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USF campaign tops in boosting graduation rates

TAMPA — The six-year graduation rate at the University of South Florida has jumped to 63 percent, a 15 percent increase in the last five years in what is considered a critical measure of university performance.

The rate has long been a concern at USF, having dwindled to about 48 percent in 2009. The school in 2009 dedicated itself to combating this failure to complete degrees and what administrators call “drift” – students with no clear academic goals taking up valuable seats and resources.

A task force was formed and a slew of new policies and practices resulted, with USF showing the largest improvement in the graduation rate among all 11 state universities.

Graduation rates and other measures of success were discussed by the university system’s Board of Governors this week as that panel developed a new performance funding model.

At one point, Jan Ignash, the university system’s vice chancellor for academic and student affairs, assured board members meeting in Fort Myers that USF’s data was not a typographical error in their reports and noted that such improvement was “highly unusual.”

“These are slow moving metrics, and to even get a two-point gain is huge,” she said.

New College of Florida in Sarasota posted the second-highest increase over the 5-year period at 6 percent, with 66 percent of its students now graduating within six years.

“Today, if you walk across the University of South Florida campus, I’d like to think that whether it’s the parking lot attendant, the food services attendant, a resident assistant or a professor, they all recognize and are committed to how important this thing we call student success is,” said Ralph Wilcox, USF’s provost and executive vice president. “It really has become part of the university’s DNA.”

USF’s strategy was to expand living and learning communities, where students in the same fields live together; institute a professional advising system and a new degree-audit system; and make more tutors available.

The construction of the Interdisciplinary Science building provided much-needed lab and research space and the school established a smart lab in the main library that has helped students with challenging gateway courses critical to their degree.

USF has also toughened admission standards, something that “hasn’t come without some pain,” according to Wilcox. But accepting students who clearly aren’t ready for college only sets them up for failure, he said.

“It all comes back to our commitment to see our students succeed,” Wilcox said. “Why lead our students down the garden path if we can see by their performance in high school that they’re not going to be successful?”

Administrators aren’t resting on their laurels. Paul Dosal, USF’s vice provost for student success, said the school has set its sights on the 70 percent level and Wilcox acknowledged, “the work has just begun. There’s room for continuing improvement.”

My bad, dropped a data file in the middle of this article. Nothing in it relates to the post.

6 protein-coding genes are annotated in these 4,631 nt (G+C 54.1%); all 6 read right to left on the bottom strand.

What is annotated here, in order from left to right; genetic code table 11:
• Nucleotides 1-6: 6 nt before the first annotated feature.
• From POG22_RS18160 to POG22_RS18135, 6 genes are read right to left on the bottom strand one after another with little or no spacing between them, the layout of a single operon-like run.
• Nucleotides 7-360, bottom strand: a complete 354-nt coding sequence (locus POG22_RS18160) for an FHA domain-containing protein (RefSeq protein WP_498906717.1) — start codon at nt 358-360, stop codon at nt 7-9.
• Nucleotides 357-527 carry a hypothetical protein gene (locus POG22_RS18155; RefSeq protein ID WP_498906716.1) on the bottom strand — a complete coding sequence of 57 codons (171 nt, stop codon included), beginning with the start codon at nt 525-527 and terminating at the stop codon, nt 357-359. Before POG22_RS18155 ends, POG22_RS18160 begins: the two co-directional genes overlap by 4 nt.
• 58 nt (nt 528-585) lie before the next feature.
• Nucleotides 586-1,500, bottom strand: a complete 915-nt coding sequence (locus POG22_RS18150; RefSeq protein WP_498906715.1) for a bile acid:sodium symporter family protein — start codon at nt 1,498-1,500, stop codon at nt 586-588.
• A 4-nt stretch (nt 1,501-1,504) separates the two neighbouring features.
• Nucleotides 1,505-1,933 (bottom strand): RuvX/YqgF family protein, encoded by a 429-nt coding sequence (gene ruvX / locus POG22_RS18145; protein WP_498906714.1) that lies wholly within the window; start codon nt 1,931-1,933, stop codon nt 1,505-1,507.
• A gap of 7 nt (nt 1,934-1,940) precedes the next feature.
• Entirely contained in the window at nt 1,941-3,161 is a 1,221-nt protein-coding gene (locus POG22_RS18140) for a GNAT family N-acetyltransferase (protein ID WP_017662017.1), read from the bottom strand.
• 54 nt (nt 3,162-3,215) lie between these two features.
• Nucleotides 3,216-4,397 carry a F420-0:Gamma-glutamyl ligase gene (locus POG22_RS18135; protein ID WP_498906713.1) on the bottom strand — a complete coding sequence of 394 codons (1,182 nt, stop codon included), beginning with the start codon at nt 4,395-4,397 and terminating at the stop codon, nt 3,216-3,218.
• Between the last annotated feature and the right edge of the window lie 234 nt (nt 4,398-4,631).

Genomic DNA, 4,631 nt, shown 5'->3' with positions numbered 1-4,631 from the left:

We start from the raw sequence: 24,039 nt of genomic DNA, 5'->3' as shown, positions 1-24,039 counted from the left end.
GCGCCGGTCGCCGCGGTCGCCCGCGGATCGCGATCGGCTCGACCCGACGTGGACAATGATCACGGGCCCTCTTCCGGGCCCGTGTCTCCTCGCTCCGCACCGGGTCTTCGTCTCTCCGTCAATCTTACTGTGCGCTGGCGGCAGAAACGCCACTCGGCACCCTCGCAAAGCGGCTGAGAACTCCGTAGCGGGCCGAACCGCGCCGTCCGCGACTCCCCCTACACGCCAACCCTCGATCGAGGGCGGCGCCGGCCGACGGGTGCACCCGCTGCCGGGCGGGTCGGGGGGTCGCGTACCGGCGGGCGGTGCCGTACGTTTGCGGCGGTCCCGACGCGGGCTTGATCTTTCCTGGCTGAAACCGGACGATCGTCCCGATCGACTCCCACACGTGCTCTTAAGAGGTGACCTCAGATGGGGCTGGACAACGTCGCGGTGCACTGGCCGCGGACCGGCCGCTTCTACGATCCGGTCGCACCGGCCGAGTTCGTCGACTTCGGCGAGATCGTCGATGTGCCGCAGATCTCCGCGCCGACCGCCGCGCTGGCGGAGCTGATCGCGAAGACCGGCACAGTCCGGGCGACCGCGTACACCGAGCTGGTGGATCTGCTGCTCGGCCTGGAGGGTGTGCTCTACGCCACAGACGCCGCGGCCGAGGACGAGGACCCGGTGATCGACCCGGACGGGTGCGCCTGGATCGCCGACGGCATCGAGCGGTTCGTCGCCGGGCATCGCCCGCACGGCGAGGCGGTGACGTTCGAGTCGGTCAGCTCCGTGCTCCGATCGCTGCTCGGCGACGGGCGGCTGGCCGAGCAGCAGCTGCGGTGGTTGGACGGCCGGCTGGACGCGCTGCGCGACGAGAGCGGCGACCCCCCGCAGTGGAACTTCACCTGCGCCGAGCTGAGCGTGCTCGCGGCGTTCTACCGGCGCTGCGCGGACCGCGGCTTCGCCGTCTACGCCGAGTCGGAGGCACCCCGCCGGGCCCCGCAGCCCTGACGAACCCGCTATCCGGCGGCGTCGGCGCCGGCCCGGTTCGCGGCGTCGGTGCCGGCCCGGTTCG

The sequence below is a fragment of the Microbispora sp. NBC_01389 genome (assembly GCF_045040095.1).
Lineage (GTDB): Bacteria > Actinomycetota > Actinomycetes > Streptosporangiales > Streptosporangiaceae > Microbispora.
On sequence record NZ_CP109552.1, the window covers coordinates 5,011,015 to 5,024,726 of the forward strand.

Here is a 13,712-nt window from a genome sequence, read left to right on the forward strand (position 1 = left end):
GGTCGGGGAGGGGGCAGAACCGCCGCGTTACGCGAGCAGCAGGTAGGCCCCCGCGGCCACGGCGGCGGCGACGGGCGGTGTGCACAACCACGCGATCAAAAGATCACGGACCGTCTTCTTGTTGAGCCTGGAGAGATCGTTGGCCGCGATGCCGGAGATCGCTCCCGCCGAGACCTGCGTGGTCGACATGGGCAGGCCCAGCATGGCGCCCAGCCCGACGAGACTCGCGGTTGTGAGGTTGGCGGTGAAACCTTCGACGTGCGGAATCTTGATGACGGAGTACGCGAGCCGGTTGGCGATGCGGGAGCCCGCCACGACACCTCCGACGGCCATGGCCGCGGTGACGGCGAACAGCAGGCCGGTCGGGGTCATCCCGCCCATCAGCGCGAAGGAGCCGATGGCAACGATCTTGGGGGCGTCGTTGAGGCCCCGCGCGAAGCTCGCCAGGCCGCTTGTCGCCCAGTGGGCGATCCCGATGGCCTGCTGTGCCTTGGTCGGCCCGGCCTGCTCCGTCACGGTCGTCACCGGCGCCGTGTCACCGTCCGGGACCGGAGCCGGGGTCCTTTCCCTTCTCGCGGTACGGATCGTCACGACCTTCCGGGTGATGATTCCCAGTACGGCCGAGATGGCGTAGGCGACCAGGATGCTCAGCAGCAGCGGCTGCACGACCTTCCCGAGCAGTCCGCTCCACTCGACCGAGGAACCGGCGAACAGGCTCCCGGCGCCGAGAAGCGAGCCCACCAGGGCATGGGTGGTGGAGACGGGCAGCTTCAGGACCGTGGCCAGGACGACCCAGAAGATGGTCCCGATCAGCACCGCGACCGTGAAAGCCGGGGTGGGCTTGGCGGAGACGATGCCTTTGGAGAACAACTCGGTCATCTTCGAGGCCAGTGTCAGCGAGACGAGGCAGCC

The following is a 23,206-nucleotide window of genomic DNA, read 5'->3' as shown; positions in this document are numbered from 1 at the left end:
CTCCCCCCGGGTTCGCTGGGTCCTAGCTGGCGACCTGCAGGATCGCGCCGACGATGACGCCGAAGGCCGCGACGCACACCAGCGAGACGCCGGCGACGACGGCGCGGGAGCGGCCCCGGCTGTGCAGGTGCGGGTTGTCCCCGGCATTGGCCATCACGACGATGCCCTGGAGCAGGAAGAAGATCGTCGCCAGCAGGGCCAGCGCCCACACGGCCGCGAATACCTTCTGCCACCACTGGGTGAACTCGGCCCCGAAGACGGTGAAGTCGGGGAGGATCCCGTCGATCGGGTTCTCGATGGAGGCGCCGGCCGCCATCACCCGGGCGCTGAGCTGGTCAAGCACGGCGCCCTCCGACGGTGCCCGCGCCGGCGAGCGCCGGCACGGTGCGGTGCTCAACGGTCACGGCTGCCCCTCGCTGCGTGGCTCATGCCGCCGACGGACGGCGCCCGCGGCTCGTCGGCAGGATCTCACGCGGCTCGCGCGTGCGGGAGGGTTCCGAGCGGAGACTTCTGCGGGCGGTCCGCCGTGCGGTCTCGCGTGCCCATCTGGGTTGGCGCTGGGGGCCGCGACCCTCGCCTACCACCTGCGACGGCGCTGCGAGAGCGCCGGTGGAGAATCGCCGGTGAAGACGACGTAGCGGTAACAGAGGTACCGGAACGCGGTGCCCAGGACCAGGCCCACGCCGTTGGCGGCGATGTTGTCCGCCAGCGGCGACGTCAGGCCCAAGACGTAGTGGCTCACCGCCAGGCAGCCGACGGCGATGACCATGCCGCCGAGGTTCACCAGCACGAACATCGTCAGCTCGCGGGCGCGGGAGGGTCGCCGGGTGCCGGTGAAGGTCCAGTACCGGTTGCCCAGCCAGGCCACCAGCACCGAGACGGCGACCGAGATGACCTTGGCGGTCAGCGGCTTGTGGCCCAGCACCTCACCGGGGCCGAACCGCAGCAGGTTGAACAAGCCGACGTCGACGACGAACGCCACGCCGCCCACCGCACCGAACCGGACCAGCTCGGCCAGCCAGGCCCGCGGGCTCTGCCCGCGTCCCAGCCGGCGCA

The 63 percent six-year graduation rate still leaves USF behind the University of Florida, at 86 percent, Florida State University, at 76 percent, and even the systemwide average of 68 percent.

The news came as the Board of Governors passed a performance funding model that will be put into practice in the 2014-15 year, designed to encourage success and reward improvement.

The model uses data from the annual state university system accountability report to determine funding based on 10 measures: The percent of bachelor’s-degree graduates employed or continuing their education; average wages of employed baccalaureate graduates; cost per undergraduate degree; six-year graduation rate for full-time and part-time first time students; academic progress rate, defined as second-year retention with a grade point average above 2.0; bachelor’s degrees awarded in areas of strategic emphasis, including science, technology, engineering and math; and access rate, which is defined as the percentage of undergraduates with a Pell grant.

An eighth metric, graduate degrees awarded in areas of strategic emphasis, applies to 10 of the 11 active state universities, and New College, which offers only undergraduate degrees, will have an alternative measure.

The Board of Governors and individual university boards of trustees will decide the final two measure.

The board made its first performance-based awards last fall, and USF fared well. Only three measures were used, and USF tied with the University of Central Florida as the top earner, bringing in $2.6 million from a $20 million pot. The money augments schools’ traditional legislative allocation.

The board is asking the Legislature for $50 million for the new performance fund.

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